“The support has been amazing in 12 months. We have a partnership with Boston Public Schools and as far west as San Francisco Unified Schools and a number … in between. There has been a lot of work done from coast to coast, but also a lot of work being done in the Midwest,” said Yon.

“We have some amazing partnerships and really this whole process started in West Michigan, and the bulk of the gowns to date have come from West Michigan, as well.”

Recent partnerships include Goodwill of Detroit, Hope College, Recycle Ann Arbor, City High School, River Valley Academy, Hinsdale Central High School, Lakeland Regional, Boston Public Schools, Brookline High School, Oregon Green Schools, San Francisco Unified Schools, San Francisco Goodwill, Phoenix Union High Schools, Mesa Community College, Western Michigan University, University of South Florida, Boulder Valley Schools and Suncoast Goodwill.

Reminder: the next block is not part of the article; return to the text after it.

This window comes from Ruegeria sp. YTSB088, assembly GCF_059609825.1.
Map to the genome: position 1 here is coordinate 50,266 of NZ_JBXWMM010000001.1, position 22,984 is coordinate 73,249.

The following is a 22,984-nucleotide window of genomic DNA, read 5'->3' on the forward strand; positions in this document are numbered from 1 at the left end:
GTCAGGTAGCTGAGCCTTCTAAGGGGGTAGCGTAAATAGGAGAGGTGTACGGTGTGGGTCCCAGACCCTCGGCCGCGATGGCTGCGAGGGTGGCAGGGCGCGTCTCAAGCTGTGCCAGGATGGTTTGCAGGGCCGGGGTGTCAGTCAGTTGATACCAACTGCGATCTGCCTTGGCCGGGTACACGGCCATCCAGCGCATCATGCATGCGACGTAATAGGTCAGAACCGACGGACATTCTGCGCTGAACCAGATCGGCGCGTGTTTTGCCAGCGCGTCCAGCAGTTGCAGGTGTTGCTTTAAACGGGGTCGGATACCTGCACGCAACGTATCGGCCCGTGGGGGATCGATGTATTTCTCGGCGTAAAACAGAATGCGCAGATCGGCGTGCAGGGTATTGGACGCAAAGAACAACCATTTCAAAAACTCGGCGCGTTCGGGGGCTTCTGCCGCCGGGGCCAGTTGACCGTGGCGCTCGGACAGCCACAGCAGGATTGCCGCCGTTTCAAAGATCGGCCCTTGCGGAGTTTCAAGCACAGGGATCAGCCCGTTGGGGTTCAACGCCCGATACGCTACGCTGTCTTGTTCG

Takara Sights, a Zero Waste Fellow at San Francisco Unified School District, said by donating gowns to Greener Grads, graduates are providing other students an opportunity to have a more affordable graduation and make a positive impact on the environment at the same time.

“Why wouldn’t we reuse polyester graduation gowns instead of throwing them away? It is inspiring to offer graduating students the chance to do something positive with a gown they would have worn once, stuffed in the back of their closet and eventually into the dumpster,” said Sights in a press release.

Through Greener Grads’ recycling program, donated graduation gowns are steamed, sanitized and barcoded in preparation for rental. Each repurposed gown is available to rent for $33.95, which also includes a cap, tassel and return postage. When ordering two or more gowns, the price is $28.95.